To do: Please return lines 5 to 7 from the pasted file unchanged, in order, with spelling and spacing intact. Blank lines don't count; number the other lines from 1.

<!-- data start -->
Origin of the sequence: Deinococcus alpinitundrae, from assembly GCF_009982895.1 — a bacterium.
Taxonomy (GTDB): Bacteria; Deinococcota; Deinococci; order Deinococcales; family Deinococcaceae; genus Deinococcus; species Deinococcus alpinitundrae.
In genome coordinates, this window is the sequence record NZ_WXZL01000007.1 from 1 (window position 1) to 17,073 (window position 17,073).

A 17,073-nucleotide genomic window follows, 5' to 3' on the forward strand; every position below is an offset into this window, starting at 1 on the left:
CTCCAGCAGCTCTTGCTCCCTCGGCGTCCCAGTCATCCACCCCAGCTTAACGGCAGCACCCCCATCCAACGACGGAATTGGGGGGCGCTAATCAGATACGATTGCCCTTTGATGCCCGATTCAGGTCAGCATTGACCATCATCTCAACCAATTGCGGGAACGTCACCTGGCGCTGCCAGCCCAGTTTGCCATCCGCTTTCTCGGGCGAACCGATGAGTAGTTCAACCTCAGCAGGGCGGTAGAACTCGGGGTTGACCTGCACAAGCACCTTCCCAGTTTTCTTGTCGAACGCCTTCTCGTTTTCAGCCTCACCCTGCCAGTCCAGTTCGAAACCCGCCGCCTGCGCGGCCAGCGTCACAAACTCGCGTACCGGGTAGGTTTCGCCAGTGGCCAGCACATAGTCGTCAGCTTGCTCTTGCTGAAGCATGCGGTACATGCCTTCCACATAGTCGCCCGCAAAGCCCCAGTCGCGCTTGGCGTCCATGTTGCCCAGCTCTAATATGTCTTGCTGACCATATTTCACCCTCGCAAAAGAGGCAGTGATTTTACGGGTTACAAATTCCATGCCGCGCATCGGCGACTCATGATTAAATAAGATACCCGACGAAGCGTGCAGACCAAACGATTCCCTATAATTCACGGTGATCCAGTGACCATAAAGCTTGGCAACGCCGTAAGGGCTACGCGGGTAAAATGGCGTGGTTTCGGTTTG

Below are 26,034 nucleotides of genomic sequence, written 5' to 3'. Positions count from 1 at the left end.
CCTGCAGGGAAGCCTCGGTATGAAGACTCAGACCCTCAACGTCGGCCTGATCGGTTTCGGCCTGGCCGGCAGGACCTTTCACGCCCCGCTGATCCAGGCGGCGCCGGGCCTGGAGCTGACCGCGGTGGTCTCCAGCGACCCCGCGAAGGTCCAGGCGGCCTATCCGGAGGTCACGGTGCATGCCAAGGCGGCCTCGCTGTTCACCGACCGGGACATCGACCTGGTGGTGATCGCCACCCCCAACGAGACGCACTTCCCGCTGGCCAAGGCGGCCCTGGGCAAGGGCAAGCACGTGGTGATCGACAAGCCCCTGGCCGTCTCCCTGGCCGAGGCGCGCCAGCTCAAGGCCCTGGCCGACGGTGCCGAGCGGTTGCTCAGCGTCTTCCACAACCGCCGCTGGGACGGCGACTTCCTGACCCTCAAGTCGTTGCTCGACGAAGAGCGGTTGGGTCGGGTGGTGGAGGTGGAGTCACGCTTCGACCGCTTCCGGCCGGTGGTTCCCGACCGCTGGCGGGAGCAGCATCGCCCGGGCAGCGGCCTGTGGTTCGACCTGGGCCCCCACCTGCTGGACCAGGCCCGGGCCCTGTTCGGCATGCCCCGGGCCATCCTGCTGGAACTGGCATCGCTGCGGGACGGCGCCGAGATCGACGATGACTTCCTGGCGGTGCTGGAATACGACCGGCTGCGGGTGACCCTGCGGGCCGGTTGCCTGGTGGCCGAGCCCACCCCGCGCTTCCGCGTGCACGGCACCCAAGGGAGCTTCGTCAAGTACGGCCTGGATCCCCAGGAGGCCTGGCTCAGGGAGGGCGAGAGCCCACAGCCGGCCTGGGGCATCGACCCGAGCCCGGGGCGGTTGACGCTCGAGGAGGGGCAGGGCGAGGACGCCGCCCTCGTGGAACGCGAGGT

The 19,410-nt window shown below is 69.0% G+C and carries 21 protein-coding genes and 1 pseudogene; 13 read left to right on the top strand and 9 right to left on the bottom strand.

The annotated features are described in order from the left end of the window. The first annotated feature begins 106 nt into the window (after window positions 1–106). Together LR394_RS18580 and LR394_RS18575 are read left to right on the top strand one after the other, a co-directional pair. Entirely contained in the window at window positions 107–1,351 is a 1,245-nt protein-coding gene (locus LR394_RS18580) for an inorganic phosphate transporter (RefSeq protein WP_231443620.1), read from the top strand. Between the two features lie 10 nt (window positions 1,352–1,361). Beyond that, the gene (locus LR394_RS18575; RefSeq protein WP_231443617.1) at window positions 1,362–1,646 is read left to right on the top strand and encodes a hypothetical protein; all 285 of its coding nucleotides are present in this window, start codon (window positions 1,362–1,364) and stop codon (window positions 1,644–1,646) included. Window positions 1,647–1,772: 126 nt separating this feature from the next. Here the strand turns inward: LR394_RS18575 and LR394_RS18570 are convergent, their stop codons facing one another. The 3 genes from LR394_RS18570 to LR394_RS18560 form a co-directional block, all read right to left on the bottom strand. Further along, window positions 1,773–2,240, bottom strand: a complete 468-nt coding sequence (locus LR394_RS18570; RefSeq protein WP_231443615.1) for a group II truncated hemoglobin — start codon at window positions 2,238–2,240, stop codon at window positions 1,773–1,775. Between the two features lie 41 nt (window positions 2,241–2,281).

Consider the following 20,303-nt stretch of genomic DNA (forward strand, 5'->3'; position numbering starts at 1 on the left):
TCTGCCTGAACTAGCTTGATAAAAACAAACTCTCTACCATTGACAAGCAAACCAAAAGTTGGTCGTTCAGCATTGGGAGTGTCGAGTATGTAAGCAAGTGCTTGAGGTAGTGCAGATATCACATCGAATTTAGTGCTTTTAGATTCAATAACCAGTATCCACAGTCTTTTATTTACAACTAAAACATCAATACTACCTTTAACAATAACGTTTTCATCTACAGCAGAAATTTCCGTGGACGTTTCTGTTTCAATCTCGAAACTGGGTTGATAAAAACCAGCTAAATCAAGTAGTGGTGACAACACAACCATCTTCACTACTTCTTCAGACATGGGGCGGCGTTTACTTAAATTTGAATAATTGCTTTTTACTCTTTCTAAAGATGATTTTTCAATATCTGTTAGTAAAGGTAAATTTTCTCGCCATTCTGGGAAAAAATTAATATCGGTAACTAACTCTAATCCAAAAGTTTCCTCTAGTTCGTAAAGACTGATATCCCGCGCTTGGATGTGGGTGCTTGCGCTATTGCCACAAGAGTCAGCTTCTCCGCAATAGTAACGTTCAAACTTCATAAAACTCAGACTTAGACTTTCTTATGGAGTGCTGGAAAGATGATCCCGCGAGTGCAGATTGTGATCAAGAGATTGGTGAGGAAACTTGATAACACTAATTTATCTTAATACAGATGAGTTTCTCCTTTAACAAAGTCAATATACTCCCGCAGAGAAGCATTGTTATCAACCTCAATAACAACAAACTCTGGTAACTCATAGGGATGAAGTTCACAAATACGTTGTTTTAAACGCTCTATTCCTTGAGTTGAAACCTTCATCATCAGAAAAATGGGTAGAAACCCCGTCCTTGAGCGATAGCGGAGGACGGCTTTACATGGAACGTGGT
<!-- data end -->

CTCCAGCAGCTCTTGCTCCCTCGGCGTCCCAGTCATCCACCCCAGCTTAACGGCAGCACCCCCATCCAACGACGGAATTGGGGGGCGCTAATCAGATACGATTGCCCTTTGATGCCCGATTCAGGTCAGCATTGACCATCATCTCAACCAATTGCGGGAACGTCACCTGGCGCTGCCAGCCCAGTTTGCCATCCGCTTTCTCGGGCGAACCGATGAGTAGTTCAACCTCAGCAGGGCGGTAGAACTCGGGGTTGACCTGCACAAGCACCTTCCCAGTTTTCTTGTCGAACGCCTTCTCGTTTTCAGCCTCACCCTGCCAGTCCAGTTCGAAACCCGCCGCCTGCGCGGCCAGCGTCACAAACTCGCGTACCGGGTAGGTTTCGCCAGTGGCCAGCACATAGTCGTCAGCTTGCTCTTGCTGAAGCATGCGGTACATGCCTTCCACATAGTCGCCCGCAAAGCCCCAGTCGCGCTTGGCGTCCATGTTGCCCAGCTCTAATATGTCTTGCTGACCATATTTCACCCTCGCAAAAGAGGCAGTGATTTTACGGGTTACAAATTCCATGCCGCGCATCGGCGACTCATGATTAAATAAGATACCCGACGAAGCGTGCAGACCAAACGATTCCCTATAATTCACGGTGATCCAGTGACCATAAAGCTTGGCAACGCCGTAAGGGCTACGCGGGTAAAATGGCGTGGTTTCGGTTTG

Below are 26,034 nucleotides of genomic sequence, written 5' to 3'. Positions count from 1 at the left end.
CCTGCAGGGAAGCCTCGGTATGAAGACTCAGACCCTCAACGTCGGCCTGATCGGTTTCGGCCTGGCCGGCAGGACCTTTCACGCCCCGCTGATCCAGGCGGCGCCGGGCCTGGAGCTGACCGCGGTGGTCTCCAGCGACCCCGCGAAGGTCCAGGCGGCCTATCCGGAGGTCACGGTGCATGCCAAGGCGGCCTCGCTGTTCACCGACCGGGACATCGACCTGGTGGTGATCGCCACCCCCAACGAGACGCACTTCCCGCTGGCCAAGGCGGCCCTGGGCAAGGGCAAGCACGTGGTGATCGACAAGCCCCTGGCCGTCTCCCTGGCCGAGGCGCGCCAGCTCAAGGCCCTGGCCGACGGTGCCGAGCGGTTGCTCAGCGTCTTCCACAACCGCCGCTGGGACGGCGACTTCCTGACCCTCAAGTCGTTGCTCGACGAAGAGCGGTTGGGTCGGGTGGTGGAGGTGGAGTCACGCTTCGACCGCTTCCGGCCGGTGGTTCCCGACCGCTGGCGGGAGCAGCATCGCCCGGGCAGCGGCCTGTGGTTCGACCTGGGCCCCCACCTGCTGGACCAGGCCCGGGCCCTGTTCGGCATGCCCCGGGCCATCCTGCTGGAACTGGCATCGCTGCGGGACGGCGCCGAGATCGACGATGACTTCCTGGCGGTGCTGGAATACGACCGGCTGCGGGTGACCCTGCGGGCCGGTTGCCTGGTGGCCGAGCCCACCCCGCGCTTCCGCGTGCACGGCACCCAAGGGAGCTTCGTCAAGTACGGCCTGGATCCCCAGGAGGCCTGGCTCAGGGAGGGCGAGAGCCCACAGCCGGCCTGGGGCATCGACCCGAGCCCGGGGCGGTTGACGCTCGAGGAGGGGCAGGGCGAGGACGCCGCCCTCGTGGAACGCGAGGT